ISHR workshop: A Laboratory for Improvement? 24 January 2014

File:New Caledonia in Darien.jpgOn Friday 24 January the Institute of Scottish Historical Research hosted a workshop, A Laboratory for Improvement? Scotland in the 1680s and 90s, led by ISHR Visiting Scholar Dr Esther Mijers. It was an opportunity to discuss a planned edited collection of essays on Scotland in the late Restoration and post-Revolution period, as part of Dr Mijer’s project on William Carstares. Dr Mijers said: ‘I have always been struck by the dynamism of the 1680s, both in my work on universities and on Atlantic history, as opposed to the grim situation of the 1690s. I think that this is an area that has suffered neglect over the years and needs reassessment, and this workshop was a first step.’ Topics discussed focused on ideas and examples of ‘improvement’, such as the modernisation of the University of Edinburgh, the attempts by the Privy Council to reinvigorate the economy and ideas of agricultural improvement and landownership, and their development. Comparisons were made with England and the Continent. It was a lively debate which stimulated a lot of new ideas and gave plenty food for thought.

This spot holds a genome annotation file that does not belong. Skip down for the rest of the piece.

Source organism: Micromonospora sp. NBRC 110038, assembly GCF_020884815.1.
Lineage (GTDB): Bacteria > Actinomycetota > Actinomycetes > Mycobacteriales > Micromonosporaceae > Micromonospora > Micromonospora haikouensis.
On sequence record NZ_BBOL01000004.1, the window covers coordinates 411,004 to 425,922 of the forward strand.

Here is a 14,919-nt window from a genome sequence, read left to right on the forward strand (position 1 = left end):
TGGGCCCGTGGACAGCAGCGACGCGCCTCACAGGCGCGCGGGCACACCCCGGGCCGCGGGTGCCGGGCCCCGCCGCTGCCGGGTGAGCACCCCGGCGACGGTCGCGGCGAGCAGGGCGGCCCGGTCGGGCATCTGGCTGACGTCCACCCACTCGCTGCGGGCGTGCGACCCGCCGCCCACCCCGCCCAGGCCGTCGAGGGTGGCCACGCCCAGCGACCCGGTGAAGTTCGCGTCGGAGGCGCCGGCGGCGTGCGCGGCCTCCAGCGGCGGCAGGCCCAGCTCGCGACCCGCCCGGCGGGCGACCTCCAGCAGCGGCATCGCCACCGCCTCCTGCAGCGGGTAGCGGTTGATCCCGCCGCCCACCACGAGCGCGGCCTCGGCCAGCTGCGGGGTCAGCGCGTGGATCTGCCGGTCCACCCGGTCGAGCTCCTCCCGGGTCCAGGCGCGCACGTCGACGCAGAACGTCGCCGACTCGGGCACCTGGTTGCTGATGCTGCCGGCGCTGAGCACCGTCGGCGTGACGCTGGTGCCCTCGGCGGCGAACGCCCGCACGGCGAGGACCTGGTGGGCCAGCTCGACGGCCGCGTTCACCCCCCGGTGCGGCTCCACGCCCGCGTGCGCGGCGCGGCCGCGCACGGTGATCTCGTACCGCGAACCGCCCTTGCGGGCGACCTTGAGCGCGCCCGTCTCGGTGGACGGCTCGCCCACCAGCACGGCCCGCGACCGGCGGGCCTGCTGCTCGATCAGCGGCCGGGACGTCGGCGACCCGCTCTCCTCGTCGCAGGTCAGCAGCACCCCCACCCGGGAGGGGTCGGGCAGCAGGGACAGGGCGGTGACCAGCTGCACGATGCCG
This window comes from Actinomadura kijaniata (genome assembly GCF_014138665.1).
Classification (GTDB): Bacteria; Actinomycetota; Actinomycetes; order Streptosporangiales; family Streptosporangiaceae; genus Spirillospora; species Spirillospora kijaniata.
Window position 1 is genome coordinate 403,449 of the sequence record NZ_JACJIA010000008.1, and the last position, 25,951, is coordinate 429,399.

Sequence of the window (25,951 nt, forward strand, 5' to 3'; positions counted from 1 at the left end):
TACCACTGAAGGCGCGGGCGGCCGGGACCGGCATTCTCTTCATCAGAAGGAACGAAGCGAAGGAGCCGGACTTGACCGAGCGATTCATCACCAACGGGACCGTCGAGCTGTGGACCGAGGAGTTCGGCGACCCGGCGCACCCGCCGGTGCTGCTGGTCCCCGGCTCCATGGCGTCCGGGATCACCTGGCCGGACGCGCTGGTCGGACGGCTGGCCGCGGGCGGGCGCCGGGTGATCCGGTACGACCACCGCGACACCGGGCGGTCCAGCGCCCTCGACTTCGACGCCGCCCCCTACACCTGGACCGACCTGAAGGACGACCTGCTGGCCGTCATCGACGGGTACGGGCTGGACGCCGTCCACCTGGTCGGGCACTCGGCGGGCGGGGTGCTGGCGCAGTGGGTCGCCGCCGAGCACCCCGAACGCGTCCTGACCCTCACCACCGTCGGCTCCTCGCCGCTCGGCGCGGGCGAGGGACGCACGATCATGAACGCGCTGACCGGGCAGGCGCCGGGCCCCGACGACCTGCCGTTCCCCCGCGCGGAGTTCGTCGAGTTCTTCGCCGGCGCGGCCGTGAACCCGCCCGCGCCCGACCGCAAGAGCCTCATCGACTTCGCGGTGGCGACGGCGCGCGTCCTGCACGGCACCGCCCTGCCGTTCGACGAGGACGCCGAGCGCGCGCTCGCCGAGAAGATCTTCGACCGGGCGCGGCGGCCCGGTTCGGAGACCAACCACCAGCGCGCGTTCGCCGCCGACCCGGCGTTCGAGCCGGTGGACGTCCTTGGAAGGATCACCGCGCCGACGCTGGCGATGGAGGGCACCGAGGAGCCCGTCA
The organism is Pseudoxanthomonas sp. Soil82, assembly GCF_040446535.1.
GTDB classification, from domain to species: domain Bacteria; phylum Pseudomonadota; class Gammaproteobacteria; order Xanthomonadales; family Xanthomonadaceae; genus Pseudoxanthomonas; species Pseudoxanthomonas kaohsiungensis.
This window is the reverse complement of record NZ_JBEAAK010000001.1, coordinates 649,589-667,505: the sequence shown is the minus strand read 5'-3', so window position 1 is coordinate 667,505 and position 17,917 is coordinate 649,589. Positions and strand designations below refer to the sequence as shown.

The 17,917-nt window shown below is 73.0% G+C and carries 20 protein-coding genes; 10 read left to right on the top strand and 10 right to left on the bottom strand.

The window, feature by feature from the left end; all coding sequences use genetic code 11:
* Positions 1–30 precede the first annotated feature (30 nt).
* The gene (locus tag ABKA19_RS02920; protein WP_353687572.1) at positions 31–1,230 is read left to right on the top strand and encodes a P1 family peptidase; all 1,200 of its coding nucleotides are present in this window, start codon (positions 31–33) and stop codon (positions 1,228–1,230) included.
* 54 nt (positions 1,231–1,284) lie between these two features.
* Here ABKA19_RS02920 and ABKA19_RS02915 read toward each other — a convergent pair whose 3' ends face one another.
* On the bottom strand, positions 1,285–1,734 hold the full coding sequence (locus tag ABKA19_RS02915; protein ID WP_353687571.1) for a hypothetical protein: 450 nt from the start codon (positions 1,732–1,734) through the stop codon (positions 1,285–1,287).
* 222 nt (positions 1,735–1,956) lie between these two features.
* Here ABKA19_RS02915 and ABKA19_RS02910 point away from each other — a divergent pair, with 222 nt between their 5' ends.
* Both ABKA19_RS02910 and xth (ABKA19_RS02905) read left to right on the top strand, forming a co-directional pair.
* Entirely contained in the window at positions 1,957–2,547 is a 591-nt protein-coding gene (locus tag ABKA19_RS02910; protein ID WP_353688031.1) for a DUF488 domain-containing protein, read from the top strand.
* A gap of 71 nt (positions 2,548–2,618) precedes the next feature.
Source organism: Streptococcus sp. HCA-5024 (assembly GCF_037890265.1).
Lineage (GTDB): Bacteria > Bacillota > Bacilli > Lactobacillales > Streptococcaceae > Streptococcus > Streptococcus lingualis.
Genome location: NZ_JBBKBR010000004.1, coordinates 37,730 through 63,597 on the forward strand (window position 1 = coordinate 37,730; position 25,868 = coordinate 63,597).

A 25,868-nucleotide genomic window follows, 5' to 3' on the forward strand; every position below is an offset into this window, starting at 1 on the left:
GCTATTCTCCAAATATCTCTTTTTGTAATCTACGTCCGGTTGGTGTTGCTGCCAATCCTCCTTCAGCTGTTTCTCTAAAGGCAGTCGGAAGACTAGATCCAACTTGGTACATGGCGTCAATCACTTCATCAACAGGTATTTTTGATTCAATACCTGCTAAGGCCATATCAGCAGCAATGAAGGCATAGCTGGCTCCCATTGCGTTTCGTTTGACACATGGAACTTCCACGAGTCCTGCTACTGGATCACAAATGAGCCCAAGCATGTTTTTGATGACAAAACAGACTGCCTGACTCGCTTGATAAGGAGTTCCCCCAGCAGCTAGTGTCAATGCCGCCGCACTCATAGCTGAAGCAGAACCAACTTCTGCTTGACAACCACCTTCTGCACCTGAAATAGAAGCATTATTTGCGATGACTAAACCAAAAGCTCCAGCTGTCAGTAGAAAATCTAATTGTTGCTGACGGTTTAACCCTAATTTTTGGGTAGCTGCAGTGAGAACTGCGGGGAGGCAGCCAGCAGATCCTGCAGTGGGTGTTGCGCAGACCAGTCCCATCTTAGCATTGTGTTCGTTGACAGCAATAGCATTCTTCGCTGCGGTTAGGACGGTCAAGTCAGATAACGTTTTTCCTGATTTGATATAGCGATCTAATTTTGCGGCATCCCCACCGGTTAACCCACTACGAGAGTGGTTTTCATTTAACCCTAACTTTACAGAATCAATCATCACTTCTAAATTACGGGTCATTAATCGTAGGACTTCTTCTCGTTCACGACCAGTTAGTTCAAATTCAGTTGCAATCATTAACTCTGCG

Dr Esther Mijers to take up Visiting Scholarship in the Institute of Scottish Historical Research

Esther Mijers

Dr Esther Mijers, lecturer in history at the University of Reading, has been awarded a visiting scholarship in the Institute of Scottish Historical Research during the academic year 2013-14.

Dr Mijers specializes in late seventeenth century Scotland and the wider world. Dr Mijers completed her PhD at St Andrews on Scottish students at Dutch universities and has since moved into both Atlantic and European history. As a post-doc at Aberdeen, she worked on a project called ‘American colonies, Scottish entrepeneurs and British state formation’, during which she became interested in the role of the Scots and other minor and non-dominant groups in the Atlantic.

(c) Glasgow Museums; Supplied by The Public Catalogue Foundation


Dr Mijers writes: “I am endlessly fascinated by periods of transition and change, like the later 17th century, and moves towards modernity. My new project looks at the life and career of William Carstares (1649-1715), nicknamed ‘The Cardinal’, the Presbyterian chaplain and adviser of William III, who is credited with being the father of religious moderatism and the Scottish Enlightenment. As an ISHR Visiting Scholar, I will be working on this and also hope to organize a colloquium on Scotland in the 1690s to set Carstares’ political career in a wider context. I am looking forward to being back in St Andrews.”